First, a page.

Does speech production in L2 require access to phonological representations?

Author(s): Yuki Asano and Bettina Braun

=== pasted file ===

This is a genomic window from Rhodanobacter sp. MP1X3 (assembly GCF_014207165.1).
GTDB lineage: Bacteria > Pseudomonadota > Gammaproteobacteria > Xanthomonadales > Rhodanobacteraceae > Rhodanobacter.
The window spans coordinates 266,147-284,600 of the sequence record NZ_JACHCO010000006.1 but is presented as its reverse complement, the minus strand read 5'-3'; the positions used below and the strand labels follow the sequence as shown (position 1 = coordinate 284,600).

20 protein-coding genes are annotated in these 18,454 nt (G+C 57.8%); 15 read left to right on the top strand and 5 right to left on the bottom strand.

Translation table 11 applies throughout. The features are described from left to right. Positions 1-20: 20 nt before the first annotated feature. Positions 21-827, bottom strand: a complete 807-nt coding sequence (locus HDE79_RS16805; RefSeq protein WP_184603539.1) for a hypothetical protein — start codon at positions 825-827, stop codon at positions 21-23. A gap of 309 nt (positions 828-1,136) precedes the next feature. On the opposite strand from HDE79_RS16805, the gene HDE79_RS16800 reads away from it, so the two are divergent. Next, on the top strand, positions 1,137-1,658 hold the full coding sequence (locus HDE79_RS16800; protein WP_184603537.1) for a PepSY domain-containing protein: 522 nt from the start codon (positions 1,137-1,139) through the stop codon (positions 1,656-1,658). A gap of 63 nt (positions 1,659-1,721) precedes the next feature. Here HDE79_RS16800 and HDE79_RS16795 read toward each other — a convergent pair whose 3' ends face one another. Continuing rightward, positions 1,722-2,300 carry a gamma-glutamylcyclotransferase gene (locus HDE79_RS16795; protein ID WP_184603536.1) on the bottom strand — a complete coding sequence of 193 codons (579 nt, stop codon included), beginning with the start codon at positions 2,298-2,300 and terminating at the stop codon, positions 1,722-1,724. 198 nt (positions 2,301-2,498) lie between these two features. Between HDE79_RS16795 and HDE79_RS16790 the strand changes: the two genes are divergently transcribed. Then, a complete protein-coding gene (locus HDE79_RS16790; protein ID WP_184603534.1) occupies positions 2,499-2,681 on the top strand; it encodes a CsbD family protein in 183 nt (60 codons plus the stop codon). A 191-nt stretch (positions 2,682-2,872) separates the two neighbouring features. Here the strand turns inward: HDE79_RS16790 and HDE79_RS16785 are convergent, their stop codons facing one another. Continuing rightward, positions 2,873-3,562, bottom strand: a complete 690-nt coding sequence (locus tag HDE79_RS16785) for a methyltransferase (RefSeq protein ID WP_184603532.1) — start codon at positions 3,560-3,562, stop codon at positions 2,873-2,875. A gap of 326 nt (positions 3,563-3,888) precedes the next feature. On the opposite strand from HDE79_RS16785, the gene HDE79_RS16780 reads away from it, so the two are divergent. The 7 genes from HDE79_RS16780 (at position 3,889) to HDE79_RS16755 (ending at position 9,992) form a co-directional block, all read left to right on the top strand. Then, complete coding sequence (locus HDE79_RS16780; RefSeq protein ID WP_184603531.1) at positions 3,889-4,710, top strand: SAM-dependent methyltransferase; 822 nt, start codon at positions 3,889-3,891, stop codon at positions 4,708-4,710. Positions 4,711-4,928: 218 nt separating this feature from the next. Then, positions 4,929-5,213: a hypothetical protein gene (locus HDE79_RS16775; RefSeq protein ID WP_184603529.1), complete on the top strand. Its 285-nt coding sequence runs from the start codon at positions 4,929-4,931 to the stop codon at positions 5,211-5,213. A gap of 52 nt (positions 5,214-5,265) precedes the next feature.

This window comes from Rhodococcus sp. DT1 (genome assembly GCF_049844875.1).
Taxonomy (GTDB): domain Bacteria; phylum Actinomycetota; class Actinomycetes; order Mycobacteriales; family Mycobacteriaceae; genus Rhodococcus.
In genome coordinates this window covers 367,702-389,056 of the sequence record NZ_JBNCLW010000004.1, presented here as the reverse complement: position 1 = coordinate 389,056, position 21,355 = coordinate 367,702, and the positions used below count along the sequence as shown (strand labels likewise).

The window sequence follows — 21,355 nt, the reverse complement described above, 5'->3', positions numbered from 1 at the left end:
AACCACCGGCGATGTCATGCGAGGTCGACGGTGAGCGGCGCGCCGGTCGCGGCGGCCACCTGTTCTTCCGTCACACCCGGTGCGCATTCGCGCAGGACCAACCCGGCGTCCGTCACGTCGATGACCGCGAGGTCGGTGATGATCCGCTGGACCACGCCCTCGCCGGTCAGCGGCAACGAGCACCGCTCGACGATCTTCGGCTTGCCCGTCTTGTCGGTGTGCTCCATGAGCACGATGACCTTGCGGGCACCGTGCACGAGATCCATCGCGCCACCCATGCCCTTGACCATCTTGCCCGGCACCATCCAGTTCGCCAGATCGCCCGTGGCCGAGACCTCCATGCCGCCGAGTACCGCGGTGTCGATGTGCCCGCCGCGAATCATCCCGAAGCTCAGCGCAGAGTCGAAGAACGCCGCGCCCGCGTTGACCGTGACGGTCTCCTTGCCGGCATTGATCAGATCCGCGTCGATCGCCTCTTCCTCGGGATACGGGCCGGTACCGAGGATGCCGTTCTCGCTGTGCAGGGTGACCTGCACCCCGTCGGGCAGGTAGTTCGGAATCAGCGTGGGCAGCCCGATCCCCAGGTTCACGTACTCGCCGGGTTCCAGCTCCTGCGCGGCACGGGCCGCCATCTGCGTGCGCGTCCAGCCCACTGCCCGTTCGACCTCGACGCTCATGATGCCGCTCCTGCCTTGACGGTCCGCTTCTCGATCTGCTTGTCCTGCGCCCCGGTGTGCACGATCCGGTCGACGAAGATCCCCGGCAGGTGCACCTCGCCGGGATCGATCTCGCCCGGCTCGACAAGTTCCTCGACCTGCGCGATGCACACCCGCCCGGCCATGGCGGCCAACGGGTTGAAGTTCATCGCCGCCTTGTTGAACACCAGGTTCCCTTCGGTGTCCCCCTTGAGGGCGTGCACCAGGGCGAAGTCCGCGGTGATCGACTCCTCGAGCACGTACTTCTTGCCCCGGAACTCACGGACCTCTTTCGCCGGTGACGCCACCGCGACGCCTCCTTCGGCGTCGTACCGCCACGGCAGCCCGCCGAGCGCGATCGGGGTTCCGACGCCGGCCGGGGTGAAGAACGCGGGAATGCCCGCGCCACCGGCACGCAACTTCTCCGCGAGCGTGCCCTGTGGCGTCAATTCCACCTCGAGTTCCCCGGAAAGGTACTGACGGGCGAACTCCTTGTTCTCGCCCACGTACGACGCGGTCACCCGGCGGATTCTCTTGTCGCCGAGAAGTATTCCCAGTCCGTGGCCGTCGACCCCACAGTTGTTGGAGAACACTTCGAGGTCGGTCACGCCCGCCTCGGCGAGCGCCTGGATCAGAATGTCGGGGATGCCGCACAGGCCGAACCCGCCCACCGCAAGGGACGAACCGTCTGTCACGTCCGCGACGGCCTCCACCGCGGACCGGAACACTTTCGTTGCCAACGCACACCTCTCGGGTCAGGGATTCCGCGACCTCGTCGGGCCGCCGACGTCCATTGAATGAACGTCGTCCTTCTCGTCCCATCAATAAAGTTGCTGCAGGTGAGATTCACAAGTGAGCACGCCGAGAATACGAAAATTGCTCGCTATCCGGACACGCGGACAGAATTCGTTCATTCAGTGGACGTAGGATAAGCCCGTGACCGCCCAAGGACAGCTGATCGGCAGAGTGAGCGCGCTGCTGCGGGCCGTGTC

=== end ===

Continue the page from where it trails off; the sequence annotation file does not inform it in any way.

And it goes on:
Following the theory of direct realism [1, 2, 3], non-native (L2) speakers should be able to imitate a stimulus without requiring the access to L2 phonological representations. In line with theories of working memory [4, 5], however, they should encounter difficulties in imitating a stimulus with L2 phonological structure at the point once phonetic information decayed and therefore phonological representations are required. In order to test the validity of these claims, the current study investigates L2 speakers’ ability to immitate L2 segmental length contrasts in an immediate vs. delayed imitation paradigm. In the immediate imitation condition, participants should be able to make use of phonetic information taken from the acoustic echo of the stimuli. In the delayed imitation condition, however, phonological representations were required after the decay of phonetic information. The results show that L2 speakers’ performance differed from that of native (L1) speakers in the immediate imitation condition, suggesting that phonological representations had been already activated in the immediate condition. L2 speech production may inevitably require phonological representations. The claim made by the direct realist view was not supported in this study.